Faith and Freedom Coalition chairman Ralph Reed sparred with MSNBC host Rachel Maddow on Sunday, saying opponents of same-sex marriage should not be viewed as intolerant.
His comments came after Maddow said on NBC's "Meet the Press" that those who oppose the right for gay and lesbian couples to legally wed think public policy should "demean gay people as a way of expressing disapproval of the fact that we exist."
"But you don't make any less of us exist," she added. "You're just arguing in favor of discrimination."
Saying he "can't let that go," Reed, an unapologetic social conservative, jumped in to disagree.
"This suggestion that because somebody wants to affirm the institution of marriage, that they're ipso facto intolerant – by that argument, Barack Obama was intolerant 14 months ago," he said.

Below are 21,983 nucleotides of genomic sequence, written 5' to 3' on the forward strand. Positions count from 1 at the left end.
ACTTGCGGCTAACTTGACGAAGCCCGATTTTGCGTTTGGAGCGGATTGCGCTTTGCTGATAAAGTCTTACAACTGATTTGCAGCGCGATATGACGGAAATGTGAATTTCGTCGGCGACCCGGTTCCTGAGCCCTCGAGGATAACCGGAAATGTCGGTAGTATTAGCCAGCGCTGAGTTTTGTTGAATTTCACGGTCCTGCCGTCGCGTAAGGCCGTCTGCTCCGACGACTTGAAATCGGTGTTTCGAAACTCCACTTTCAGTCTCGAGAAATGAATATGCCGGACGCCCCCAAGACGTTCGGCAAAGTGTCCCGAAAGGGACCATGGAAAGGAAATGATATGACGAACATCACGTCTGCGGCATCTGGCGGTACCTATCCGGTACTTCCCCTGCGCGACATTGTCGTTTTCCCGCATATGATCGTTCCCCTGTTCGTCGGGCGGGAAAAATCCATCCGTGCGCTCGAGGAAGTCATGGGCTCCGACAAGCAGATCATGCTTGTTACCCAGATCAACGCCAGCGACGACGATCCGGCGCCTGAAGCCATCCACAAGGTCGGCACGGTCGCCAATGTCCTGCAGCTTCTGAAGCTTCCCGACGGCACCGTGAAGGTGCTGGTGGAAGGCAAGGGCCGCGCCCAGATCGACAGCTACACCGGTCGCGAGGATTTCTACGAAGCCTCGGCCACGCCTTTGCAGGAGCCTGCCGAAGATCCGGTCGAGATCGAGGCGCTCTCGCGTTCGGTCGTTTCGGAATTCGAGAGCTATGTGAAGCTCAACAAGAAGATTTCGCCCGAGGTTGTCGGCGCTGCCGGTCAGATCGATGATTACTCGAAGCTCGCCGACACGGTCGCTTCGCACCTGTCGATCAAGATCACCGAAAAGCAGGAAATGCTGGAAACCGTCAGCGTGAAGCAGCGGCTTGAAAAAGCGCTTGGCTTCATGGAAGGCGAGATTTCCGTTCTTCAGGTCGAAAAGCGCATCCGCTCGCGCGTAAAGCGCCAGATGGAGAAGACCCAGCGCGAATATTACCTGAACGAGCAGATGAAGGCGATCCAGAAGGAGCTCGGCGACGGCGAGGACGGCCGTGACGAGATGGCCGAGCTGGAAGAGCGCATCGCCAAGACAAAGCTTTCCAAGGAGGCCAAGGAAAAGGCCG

Obama announced his support for same-sex marriage in May 2012, saying his views on the issue had "evolved." When he campaigned for president in 2008, Obama said he was not in favor of same-sex marriage and felt that civil unions were sufficient.
Reed also pointed to a host of other lawmakers who voted for the Defense of Marriage Act in 1996, which did not recognize same-sex marriages for federal purposes. The Supreme Court struck down a key part of that law last week, effectively granting same-sex married couples more than 1,000 marriage rights and benefits that heterosexual couples can receive.
But Reed said many of those who previously supported DOMA are now against it.
"By that argument, 342 members of the House, 85 members of the Senate – including, by the way, Joe Biden, Harry Reid, Pat Leahy - who all voted for the law, and Bill Clinton, who signed it into law, were intolerant and motivated by an animus and a hatred for gays."
Facing pushback from Maddow, who said they all changed their minds, Reed said: "But Obama was 14 months ago."
"Was he a bigot 14 months ago?" he continued also asking the same thing about former Secretary of State Hillary Clinton, who announced her support in March.
"Nobody's calling anyone a bigot," Maddow shot back.